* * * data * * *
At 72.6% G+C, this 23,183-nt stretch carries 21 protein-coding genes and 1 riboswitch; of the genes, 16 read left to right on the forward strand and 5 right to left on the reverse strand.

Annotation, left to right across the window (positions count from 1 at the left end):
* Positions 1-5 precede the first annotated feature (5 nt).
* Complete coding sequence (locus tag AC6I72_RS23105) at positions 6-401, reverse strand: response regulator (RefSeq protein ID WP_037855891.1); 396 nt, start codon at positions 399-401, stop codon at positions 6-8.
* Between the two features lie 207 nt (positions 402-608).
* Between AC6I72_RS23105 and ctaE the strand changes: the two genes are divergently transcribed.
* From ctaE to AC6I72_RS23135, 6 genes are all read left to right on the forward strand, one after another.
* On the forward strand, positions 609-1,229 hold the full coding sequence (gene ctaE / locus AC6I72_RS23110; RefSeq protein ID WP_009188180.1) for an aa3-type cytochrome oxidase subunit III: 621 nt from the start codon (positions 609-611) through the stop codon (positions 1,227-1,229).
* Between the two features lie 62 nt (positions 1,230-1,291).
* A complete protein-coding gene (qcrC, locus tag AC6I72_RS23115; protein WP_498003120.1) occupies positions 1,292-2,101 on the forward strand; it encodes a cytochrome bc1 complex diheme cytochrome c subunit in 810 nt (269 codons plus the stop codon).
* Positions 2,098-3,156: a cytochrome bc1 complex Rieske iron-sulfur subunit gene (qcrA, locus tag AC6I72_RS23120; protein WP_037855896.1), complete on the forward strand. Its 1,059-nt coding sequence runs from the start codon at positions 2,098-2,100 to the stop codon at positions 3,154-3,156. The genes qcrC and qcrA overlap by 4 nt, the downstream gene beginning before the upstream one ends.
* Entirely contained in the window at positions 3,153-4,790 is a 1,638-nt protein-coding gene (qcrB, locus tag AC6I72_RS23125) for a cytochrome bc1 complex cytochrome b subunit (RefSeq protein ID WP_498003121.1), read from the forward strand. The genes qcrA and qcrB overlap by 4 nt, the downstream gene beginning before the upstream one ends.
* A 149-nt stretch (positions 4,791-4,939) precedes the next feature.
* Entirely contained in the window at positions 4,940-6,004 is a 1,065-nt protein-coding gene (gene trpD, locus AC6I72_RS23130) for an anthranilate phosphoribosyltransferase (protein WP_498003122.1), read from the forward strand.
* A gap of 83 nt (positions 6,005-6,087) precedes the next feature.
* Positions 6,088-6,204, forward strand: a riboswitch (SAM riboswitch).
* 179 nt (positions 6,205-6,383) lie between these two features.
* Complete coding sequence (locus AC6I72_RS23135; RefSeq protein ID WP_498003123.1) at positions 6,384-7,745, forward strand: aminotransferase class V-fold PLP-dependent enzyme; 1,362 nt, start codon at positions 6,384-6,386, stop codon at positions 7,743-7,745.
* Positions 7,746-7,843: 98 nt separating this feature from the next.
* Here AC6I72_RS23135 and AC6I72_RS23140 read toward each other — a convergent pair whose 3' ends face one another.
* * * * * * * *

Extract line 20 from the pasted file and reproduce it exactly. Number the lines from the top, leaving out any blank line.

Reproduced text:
* Here AC6I72_RS23135 and AC6I72_RS23140 read toward each other — a convergent pair whose 3' ends face one another.